It all comes down to the browser chrome

The way I see it there is one simple distinction that users make between apps and websites, and everything, regardless of implementation technology can be easily evaluated based on it. From a user perspective, if I see browser chrome, it’s a website. It doesn’t matter if I launch it from the homescreen, if I see browser chrome, that’s a shortcut to a website (a ‘pinned website’ if you like), not an app. Issues like where you get it from (app store vs save to homescreen), how ‘appy’ its interactions are, whether it works offline, whether it does push notifications, all of that seems like a distraction to me.

Take the FT web app. By Alex’s definition, it’s not a progressive app. But our readers think it’s an app, because when you launch it, you don’t see any browser chrome, and outbound links spawn a new browser instance. They might think it could be a better app, and no doubt it could be – but it’s still an app nonetheless. Alternatively, take an app that fulfils all of the above criteria, and in its manifest it opts to not hide browser chrome. The user sees the install prompt, accepts, gets an icon on their homescreen. Taps the icon. Now they’re recognisably back in the browser. Outbound links now open in the same browser window because the chrome ensures the user has a back/forward navigation capability and the ability to see the URL. This experience may be awesome, but it’s an experience that is ‘of the web’.

‘App experience’ ‘Web experience’
Full screen Shows browser chrome
Opens foreign origin links in another app Most foreign links open in the same app

Whether it works offline, does push notifications, is delivered over TLS, loads fresh content, has a ‘swipy’ interface… none of that makes it any more or less an ‘app’. Those things make it a better app (or a better website, if you can see a browser)

What’s happening here is that a browser and search vendor, ie Google, for reasons they believe to be laudable and for the most part are, is pushing developers to adopt new, better technologies by linking them to rewards like install banners and better search ranking. I’m just not sure it’s helpful to try and bundle all these activities together and call the resulting sites progressive apps.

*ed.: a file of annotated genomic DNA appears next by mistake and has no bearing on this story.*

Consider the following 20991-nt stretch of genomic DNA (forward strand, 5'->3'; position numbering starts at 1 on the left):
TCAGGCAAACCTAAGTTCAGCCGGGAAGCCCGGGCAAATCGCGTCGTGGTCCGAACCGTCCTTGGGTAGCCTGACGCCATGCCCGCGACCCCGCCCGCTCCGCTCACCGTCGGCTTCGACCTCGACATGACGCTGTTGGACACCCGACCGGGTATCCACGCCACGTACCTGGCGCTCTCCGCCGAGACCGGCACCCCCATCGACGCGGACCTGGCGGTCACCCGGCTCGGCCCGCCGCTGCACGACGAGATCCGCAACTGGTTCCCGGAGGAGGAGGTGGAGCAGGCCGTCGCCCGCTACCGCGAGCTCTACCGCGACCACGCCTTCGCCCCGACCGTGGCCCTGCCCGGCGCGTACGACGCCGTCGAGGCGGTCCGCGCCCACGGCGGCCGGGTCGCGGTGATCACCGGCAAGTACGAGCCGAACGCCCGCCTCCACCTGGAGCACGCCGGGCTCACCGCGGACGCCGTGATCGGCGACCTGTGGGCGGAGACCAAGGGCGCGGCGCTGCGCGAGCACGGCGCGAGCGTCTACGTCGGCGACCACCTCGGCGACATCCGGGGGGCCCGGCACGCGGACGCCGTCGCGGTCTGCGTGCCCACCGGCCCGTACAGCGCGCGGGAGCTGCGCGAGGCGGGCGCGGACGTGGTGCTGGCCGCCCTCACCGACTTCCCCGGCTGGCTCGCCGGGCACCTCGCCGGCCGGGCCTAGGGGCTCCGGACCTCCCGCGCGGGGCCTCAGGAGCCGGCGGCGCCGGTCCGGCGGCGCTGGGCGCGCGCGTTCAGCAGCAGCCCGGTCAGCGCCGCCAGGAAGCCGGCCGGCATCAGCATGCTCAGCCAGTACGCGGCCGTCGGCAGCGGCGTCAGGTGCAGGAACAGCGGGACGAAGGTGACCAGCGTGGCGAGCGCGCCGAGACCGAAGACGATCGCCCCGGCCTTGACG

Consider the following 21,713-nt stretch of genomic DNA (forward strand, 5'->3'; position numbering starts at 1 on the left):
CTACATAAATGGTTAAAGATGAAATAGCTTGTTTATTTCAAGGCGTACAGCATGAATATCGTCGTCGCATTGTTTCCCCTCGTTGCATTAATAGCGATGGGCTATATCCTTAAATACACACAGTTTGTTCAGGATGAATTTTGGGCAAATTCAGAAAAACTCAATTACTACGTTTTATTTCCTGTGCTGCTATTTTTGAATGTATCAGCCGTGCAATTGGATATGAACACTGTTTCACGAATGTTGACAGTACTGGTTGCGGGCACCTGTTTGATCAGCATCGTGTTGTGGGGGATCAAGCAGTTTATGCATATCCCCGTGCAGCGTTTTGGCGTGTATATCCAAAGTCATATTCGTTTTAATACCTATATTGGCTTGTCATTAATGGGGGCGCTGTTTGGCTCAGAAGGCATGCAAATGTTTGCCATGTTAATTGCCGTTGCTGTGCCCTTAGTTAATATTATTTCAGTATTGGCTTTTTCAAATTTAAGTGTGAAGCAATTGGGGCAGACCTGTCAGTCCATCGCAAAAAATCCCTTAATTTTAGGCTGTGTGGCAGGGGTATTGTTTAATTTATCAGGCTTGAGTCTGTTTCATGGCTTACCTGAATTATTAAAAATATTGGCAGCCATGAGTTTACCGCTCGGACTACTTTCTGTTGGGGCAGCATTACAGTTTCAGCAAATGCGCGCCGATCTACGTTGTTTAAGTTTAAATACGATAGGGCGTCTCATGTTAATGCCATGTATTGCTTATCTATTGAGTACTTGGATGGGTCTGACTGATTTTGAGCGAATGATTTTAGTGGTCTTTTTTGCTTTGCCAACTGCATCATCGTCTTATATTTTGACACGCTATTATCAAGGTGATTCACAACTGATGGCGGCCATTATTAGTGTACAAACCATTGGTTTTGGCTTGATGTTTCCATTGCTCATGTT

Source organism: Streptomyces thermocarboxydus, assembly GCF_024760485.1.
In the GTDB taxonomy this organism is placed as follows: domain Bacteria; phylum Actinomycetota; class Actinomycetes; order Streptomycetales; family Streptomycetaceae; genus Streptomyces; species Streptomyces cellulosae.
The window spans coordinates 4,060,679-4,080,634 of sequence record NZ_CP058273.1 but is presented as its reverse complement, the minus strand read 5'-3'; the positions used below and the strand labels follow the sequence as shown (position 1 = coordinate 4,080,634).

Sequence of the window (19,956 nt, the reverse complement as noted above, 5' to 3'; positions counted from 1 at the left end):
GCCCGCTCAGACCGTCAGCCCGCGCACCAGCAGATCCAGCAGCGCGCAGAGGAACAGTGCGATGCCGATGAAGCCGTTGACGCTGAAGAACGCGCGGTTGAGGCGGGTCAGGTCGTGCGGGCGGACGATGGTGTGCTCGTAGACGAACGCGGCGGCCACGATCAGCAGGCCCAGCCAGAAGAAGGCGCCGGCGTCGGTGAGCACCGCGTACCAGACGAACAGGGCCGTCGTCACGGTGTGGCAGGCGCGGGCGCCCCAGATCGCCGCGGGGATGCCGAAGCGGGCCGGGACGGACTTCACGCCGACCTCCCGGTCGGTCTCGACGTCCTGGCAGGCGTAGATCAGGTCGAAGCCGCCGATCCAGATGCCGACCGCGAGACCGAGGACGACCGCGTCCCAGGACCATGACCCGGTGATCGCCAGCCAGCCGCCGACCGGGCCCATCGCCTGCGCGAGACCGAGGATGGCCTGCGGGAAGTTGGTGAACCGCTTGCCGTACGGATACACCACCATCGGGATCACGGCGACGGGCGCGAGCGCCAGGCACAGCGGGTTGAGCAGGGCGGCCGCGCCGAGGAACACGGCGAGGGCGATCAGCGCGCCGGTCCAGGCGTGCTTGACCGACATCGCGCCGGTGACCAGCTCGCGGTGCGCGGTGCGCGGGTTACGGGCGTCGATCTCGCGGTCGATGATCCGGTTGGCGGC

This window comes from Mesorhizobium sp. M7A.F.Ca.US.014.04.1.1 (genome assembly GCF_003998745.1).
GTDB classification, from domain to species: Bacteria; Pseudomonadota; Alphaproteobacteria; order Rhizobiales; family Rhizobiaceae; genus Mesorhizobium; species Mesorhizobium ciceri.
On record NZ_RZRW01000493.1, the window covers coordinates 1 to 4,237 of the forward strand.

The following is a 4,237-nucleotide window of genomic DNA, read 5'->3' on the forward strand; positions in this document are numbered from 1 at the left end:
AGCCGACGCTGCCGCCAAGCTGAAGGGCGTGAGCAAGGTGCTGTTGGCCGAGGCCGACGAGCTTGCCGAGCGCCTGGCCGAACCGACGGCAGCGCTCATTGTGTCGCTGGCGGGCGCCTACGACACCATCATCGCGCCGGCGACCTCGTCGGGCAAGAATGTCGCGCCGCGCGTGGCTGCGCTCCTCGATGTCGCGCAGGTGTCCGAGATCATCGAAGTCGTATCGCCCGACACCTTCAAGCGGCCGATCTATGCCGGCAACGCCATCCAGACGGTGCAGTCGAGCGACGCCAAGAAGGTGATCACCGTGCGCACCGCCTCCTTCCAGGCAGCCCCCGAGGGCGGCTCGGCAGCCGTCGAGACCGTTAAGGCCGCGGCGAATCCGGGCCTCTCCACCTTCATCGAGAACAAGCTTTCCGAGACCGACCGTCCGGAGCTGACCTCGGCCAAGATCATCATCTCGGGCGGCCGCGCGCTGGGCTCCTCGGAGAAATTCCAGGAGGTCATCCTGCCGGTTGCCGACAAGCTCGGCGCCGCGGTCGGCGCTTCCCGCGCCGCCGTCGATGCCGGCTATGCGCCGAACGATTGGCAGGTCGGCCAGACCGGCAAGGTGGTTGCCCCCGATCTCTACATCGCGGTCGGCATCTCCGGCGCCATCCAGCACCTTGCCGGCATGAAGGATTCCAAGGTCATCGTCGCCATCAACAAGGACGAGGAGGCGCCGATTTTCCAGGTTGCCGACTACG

Solving the deep linking problem

One of my biggest issues with splitting a website off from the web as a whole and siloing it in its own inescapable UI is that you cannot easily link into or out of it. Mozilla’s Pinned apps solves this by using the scope property of a web app manifest to give a standalone app ownership over a particular URL space, so if you are in a different app (or in the browser) and you navigate to a page within one of these registered scopes, it loads inside the pinned app rather than in a visible browser container.

I think that’s a great idea and it makes up for one of the main disadvantages of the ‘app’ model.

If that’s what Google wants…

Using the power of its position to improve adoption of better web standards could be seen as a reasonable ‘non evil’ move from Google, but dressing it up as progressive apps is a bit of a dark pattern if you ask me. Some moves are unquestionably good, like using mobile-friendliness, loading time and connection security as ranking signals. But others are more contentious – like the possibility that the adoption of AMP HTML will also be treated as a ranking signal.

So all told I guess my conclusion is I care that Google thinks I have a progressive app, because I want the carrots that they’re dangling, but I don’t care whether anyone else does.